Pigs, Red Deer, Race Horses and a Hell of a Flock of Sheep


IMG_0595IMG_3569Feb 23

Our ride to Okahune started in mist and rain and didn’t let up until we approached the end of the day. It was cool as we went up in elevation. We should have been looking at snow covered mountains all day but the clouds hung low over us and we couldn’t see much above a 50 foot ceiling. Most of the riders are from warm weather climates but yours truly felt comfortable in just his cycling jersey while Bridget, Quentin and Horst were cold even with cycling jackets or vest on. As usual, we were first to lunch and our great volunteer, Roger, had a brew going on the kettle as well as a great lunch laid out for us. After our initial climbs we had reached a long plateau which led to easy riding. The day ended with a nice descent and the rain let up. All was well again for all and the rain of the day soon forgotten.

We early birds found it difficult to find anything open in town with food available. Most of the restaurants opened later so we ended up in a small shop with only two people working – neither of whom were too excited to approach the counter to see what we wanted. The kitchen served both the shop we had settled into and a takeout shop in the adjoining shop just next door. I finally waiked over to the other shop and finally one of the employees acknowledged me, taking my order. Whew, we were hungry and wanting a drink, so accepted that this type of behavior was to be tolerated. I was just taking a cold drink out of the cooler when one of the women hollered to put it back – it was only for takeout. OK.

Kind of an odd town for an outdoorsy tourist town. There is a ski hill just above town and good fishing and other sports nearby. We headed back to our back packer accommodations, got showers, and chilled out. Later, Sam stopped by to see if I was interested in heading back to town for dinner. Much better luck this time. We had a great meal with seafood, chicken and venison. A man at the next table was married to a woman from Minnesota and also had gone to school in North Carolina where Sam is from. He lives on the Bay of Plenty which we had ridden along just a couple of days before and is an engineer on a building project here in this town. It was a nice chat with him and a good conversation with Sam as well. Sam is a manager in a software firm and is able to work out of a home office. In his forties, he has a bundle of energy, runs everything from 10K races to marathons, and rode the Cairo to Capetown cycle ride in 2011. The weather had partially cleared so we were able to see one of the snow capped mountains that had evaded us all day as we hiked on back to our home for the night. Also stopped to pet the horse that Lee had befriended. It was a pleasant end to a day that had challenged some.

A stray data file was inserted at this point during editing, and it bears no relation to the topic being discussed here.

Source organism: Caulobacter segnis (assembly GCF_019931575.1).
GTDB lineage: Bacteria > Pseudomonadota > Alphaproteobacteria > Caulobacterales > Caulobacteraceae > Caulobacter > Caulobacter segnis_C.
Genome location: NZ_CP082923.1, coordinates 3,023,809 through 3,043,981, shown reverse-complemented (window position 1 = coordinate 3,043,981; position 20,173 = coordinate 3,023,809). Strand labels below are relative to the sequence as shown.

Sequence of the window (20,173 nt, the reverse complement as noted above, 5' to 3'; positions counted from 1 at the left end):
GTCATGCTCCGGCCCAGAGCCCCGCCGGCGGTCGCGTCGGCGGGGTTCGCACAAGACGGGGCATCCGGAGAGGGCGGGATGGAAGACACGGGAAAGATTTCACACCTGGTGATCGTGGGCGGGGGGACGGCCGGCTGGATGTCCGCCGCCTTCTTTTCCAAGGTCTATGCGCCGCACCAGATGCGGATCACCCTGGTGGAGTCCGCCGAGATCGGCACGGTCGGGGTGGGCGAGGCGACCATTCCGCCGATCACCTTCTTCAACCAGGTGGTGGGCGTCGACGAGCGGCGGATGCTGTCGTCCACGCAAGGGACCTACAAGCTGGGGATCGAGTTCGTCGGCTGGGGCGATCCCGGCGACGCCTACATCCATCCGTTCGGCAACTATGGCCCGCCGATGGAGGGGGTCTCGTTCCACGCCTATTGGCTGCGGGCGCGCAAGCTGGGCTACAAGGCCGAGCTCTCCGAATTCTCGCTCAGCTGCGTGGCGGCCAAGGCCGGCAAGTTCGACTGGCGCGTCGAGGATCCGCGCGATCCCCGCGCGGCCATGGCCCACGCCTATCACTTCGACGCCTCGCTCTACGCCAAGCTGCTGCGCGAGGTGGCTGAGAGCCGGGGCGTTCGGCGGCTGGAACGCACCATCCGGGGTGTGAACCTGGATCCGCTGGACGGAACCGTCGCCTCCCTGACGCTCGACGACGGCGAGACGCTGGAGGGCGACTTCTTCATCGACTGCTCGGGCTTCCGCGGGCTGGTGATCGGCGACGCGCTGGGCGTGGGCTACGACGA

The following days ride was the best of the trip so far. Scott and Lee joined Bridget and I as we got an early start. Peter had a flat in camp so missed his usual first out position. The route took us along the Whanganui River on a very small paved road which wound wonderfully down the river valley through beautiful forests interrupted only by occasional small pastureland. More down than up, it seemed effortless. We encountered almost no traffic but were surprised by a group of Red Deer stags with tall racks of horns early on. It was fun to see wild animals in a land which had no mammals or marsupials other than the seals and walruses of the sea when the Maori people arrived 900 years ago. Flightless birds, reptiles and songbirds did abound then. Soon we passed a herd of cattle which I got to run along beside us – Lee also encouraged them behind me. It’s fun to ply Rawhide with these domesticated animals. Just before we got to the lunch truck we found a mass of sheep being pushed forward by a herder on a four wheeler with help from his three sheep dogs. A narrow bridge just ahead caused a bottle neck. The sheep seemed as one writhing unit flowing through the opening and on up the roadway ahead. We watched in wonder then all grabbed for our cameras to catch this amazing sight. The dogs worked the animals into an enclosure just past our awaiting vehicle with Roger and our table of sliced sandwich materials. Roger had seemed surrounded by the white wooly mass. It was great. Sometime after we left our lunch stop a neighboring pig came to visit but we weren’t aware of this part of the entertainment until later that evening. We did pass three magnificent race horses just a few K further on – beautiful animals. Scott and Lee had fallen back but Bridget and I were joined by Horst and Quentin for a nice photo at an overlook of the river valley below. We then pedaled into our nights accommodations in Whanganui. A barbecue was organized after our usual beer and wine club revue of the day. It was a wonderful day.

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